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Federal Fall Economic Statement

Thursday, November 3, 2022 – This afternoon, the Deputy Prime Minister and Finance Minister Chrystia Freeland tabled the Liberal Government’s 2022 Fall Economic Statement entitled “​​Building an Economy That Works for Everyone”. Today’s statement focuses on targeted inflation relief, growing the economy and taxation systems & governance. The Liberal government has lost public sentiment in these areas in recent months due to significant global pressures and increased focus from the new Conservative Leader, Pierre Pollievre.

The Fall Economic Statement (FES) is the last major economic announcement prior to the 2023 Budget, expected in early spring. This statement is released against the backdrop of 3.75% key interest rates and 6.9% inflation rates, significantly increasing the cost of borrowing from the beginning of their mandate. The FES begins with a broader economic level-set citing economic slowdown, elevated inflation and the decrease in global demand for Canadian exports.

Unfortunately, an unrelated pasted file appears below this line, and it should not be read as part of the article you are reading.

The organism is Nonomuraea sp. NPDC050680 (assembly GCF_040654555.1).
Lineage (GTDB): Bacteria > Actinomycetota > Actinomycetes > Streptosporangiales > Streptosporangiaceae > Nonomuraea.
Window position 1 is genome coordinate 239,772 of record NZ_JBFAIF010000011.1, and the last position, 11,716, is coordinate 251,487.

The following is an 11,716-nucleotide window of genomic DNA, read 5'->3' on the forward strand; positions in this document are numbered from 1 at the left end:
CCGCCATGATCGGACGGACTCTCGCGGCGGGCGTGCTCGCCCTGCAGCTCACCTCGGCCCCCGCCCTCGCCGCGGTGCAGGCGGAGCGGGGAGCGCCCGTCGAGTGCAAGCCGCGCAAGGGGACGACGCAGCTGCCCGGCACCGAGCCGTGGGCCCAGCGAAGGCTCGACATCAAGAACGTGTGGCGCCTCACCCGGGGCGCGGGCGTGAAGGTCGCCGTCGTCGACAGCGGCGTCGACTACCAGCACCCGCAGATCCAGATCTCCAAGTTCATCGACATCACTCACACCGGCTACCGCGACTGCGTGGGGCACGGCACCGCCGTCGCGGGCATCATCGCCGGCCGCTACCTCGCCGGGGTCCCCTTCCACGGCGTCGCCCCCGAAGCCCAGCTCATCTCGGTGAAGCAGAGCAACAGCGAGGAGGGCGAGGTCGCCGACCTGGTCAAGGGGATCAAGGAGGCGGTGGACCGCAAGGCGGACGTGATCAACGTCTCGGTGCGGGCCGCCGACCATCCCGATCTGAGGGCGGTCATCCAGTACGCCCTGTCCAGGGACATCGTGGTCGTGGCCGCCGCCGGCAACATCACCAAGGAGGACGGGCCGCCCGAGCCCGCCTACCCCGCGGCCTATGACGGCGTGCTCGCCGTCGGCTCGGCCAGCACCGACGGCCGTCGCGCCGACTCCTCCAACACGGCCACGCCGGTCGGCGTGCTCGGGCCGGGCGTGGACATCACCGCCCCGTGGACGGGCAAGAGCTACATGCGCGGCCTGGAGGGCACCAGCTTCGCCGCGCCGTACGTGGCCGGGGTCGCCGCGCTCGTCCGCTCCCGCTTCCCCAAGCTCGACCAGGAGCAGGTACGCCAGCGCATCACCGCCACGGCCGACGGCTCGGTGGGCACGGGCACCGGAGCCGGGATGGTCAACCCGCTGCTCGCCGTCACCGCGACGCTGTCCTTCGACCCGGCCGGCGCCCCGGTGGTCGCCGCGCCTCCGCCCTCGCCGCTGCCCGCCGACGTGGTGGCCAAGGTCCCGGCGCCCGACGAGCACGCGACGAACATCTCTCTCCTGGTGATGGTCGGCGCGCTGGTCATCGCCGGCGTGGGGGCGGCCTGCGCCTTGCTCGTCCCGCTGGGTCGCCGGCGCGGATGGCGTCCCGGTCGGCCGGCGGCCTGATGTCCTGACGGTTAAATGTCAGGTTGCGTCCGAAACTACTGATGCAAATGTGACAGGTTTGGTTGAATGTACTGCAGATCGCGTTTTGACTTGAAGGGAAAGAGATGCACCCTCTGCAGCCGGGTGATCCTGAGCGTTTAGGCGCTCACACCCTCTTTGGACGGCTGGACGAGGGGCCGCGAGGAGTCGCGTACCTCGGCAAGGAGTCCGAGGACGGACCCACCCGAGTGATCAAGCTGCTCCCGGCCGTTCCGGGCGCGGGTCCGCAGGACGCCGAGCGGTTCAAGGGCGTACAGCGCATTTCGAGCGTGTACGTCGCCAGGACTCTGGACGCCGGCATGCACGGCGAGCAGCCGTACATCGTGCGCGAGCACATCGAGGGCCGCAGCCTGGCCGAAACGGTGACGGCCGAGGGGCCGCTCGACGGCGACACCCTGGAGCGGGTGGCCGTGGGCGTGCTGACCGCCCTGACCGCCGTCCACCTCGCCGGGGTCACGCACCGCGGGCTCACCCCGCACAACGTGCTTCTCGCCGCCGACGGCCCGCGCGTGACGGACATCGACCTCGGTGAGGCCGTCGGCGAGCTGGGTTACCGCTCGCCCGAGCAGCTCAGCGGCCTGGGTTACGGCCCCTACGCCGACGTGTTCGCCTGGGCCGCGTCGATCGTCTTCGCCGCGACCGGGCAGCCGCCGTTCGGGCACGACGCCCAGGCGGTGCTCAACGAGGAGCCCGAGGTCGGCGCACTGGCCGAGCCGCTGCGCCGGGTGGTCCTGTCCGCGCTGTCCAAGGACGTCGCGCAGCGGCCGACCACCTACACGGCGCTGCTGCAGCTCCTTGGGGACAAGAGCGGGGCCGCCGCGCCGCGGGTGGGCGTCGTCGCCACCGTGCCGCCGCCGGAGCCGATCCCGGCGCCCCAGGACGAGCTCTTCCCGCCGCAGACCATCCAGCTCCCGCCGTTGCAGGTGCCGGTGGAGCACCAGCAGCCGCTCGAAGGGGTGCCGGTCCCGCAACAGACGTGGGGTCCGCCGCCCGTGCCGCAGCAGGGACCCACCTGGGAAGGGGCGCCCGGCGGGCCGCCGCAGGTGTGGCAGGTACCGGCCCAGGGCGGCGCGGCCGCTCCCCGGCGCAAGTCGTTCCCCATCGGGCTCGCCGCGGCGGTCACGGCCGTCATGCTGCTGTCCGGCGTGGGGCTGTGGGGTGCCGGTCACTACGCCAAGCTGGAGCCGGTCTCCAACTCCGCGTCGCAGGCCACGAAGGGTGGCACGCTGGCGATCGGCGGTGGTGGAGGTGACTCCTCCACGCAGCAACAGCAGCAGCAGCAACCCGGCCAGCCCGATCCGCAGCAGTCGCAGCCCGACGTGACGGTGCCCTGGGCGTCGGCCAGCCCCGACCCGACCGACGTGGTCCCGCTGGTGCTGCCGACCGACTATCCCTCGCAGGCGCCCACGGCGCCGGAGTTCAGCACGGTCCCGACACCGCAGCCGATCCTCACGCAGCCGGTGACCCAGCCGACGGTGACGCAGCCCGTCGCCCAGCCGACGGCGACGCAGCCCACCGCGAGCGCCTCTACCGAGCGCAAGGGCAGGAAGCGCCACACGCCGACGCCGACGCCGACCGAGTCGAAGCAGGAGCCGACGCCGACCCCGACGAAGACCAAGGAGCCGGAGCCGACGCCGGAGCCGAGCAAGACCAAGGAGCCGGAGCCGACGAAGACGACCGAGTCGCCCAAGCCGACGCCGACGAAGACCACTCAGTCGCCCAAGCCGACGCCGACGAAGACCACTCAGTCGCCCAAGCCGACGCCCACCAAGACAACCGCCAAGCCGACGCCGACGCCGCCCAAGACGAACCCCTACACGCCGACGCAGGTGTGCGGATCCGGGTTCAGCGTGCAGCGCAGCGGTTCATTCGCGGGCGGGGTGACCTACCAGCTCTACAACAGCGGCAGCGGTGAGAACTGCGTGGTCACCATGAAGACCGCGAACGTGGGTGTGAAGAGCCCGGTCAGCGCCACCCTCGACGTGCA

Key Insights

  • Not a health and life sciences focused economic statement: The Fall Economic Statement, similar to the most recent budget, is notably not a health-focused document. There is no further detail on how the government intends to move forward with their existing health commitments. As a result, we will likely not learn of any new investments to meet existing health care commitments until Budget 2023-24, although we may learn about new health policy direction in the next several months.
  • High-inflation & expected recession will impact plans: The current economic state, coupled with the omission of significant health care priorities in the FES may show a shift in federal priorities away from high-ticket health care commitments previously made by the government.